GSP scheme of Canada

Canada´s General Preferential Tariff (GPT) - Canada´s designation for the GSP scheme - came into effect on July 1974.The scheme is reviewed and modified periodically. The current scheme is to expire on 31 December 2024.
Canadian legislation implementing a system of tariff preferences in favor of developing countries was brought into effect on 1 July 1974 as part of a concerted international effort by industrialized countries to help developing countries expand their exports and thereby increase their foreign exchange earnings.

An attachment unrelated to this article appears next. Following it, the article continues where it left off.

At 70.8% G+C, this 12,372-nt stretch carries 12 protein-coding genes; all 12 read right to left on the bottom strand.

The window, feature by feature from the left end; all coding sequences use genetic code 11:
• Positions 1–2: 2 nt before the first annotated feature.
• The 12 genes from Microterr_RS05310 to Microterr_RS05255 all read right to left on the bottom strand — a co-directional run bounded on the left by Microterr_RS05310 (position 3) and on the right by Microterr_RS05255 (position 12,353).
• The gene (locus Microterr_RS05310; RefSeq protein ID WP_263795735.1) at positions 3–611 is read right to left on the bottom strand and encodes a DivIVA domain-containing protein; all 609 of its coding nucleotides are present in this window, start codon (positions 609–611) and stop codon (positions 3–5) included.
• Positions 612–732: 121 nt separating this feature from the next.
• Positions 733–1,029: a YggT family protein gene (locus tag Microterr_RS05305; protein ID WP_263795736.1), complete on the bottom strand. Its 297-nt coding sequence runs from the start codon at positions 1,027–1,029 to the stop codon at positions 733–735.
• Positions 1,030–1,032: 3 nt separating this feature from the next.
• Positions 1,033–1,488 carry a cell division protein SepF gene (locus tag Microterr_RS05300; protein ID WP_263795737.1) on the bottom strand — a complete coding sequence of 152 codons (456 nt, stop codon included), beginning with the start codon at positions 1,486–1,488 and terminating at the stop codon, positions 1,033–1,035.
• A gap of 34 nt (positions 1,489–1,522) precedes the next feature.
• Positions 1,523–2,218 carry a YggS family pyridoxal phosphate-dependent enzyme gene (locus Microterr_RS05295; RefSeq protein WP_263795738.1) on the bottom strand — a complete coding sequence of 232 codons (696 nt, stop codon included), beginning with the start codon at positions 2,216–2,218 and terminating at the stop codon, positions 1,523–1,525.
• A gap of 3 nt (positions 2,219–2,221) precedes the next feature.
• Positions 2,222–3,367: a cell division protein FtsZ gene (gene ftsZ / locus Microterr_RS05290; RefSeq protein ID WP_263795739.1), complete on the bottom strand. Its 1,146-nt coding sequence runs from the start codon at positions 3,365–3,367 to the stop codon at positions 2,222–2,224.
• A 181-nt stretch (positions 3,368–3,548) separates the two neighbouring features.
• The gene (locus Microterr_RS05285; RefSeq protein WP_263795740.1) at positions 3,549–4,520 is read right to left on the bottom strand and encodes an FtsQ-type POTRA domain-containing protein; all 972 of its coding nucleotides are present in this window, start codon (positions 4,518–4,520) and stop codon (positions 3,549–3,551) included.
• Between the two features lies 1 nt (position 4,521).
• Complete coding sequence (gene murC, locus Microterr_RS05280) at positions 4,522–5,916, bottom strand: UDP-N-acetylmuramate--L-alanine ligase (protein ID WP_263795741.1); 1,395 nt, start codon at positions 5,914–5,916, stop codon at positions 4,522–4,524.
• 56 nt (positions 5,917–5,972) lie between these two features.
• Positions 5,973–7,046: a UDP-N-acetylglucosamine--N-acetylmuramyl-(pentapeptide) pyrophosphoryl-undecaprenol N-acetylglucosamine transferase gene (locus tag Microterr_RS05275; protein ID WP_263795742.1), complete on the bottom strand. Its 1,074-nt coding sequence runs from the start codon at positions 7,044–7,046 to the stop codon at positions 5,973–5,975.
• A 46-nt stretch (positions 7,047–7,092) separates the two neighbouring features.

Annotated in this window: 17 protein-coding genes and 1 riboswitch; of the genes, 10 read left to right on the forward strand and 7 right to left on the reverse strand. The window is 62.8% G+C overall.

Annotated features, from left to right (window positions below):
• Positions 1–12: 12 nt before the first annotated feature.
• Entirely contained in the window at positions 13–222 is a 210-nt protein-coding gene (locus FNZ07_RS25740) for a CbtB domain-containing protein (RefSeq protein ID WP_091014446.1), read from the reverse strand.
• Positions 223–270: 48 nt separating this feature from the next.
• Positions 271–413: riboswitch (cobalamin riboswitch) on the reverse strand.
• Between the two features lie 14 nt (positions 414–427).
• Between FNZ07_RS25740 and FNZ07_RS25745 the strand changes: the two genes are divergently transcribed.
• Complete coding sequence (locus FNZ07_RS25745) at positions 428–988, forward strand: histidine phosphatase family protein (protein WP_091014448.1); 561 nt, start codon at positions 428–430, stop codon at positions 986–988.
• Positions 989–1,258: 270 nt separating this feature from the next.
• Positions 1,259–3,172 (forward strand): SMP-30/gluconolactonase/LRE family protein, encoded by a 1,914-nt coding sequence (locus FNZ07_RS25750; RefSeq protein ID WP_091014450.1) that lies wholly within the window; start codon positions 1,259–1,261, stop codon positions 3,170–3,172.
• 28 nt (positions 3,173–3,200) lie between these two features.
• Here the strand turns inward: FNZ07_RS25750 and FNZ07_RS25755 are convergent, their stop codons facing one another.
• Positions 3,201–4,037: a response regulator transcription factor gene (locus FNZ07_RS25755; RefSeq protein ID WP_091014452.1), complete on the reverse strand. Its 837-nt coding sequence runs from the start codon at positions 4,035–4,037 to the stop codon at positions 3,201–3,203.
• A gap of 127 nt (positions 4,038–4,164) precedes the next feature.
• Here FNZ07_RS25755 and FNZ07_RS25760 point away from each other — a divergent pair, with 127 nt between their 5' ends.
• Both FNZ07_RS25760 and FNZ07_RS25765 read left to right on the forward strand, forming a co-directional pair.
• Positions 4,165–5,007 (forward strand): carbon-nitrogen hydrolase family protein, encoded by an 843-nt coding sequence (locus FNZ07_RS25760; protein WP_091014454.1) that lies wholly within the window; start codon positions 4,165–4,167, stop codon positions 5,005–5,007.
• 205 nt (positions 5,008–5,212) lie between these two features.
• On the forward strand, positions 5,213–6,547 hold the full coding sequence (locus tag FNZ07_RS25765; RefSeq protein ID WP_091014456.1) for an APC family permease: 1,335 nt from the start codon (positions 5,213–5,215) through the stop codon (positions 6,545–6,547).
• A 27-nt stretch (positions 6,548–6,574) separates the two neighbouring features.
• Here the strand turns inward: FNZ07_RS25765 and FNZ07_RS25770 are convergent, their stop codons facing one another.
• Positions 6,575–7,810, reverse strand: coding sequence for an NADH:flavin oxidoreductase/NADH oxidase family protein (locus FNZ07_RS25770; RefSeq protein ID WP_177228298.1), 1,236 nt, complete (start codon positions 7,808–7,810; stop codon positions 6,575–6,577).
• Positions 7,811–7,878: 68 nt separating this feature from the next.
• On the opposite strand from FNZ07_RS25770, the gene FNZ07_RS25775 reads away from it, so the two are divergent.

Consequently, Canada´s General Preferential Tariff (GPT) – Canada´s designation for the GSP scheme – came into force, and it has been extended several times. Most recently, it was extended until 30 June 2014.1 The GPT rates and coverage were modified several times. A major review was undertaken in 1995 to take into account the effect of erosion on the margin of preference resulting from the tariff reductions under the Uruguay Round of Multilateral Trade Negotiations. This action led to an expansion of product coverage and lower GPT rates of duty. Also, Canada expanded product coverage and eased the origin requirements for least developed countries (LDCs). Least Developed Country Tariff (LDCT) is the designation for LDC tariff rates under the Canadian GSP scheme. It should be noted that all countries entitled to LDCT treatment are also GPT beneficiaries. Canada grants tariff preferences for selected agricultural and industrial products of export interest to developing countries. Some products, such as certain textiles and apparel, footwear, and chemical products are excluded from GPT. For LDCs, with the exception of over-access dairy, poultry and egg products, Canada provides LDCT to all imports from these countries. The GPT rates range from duty-free to reductions in the most-favored nation rate, while the LDCT rates are duty-free.
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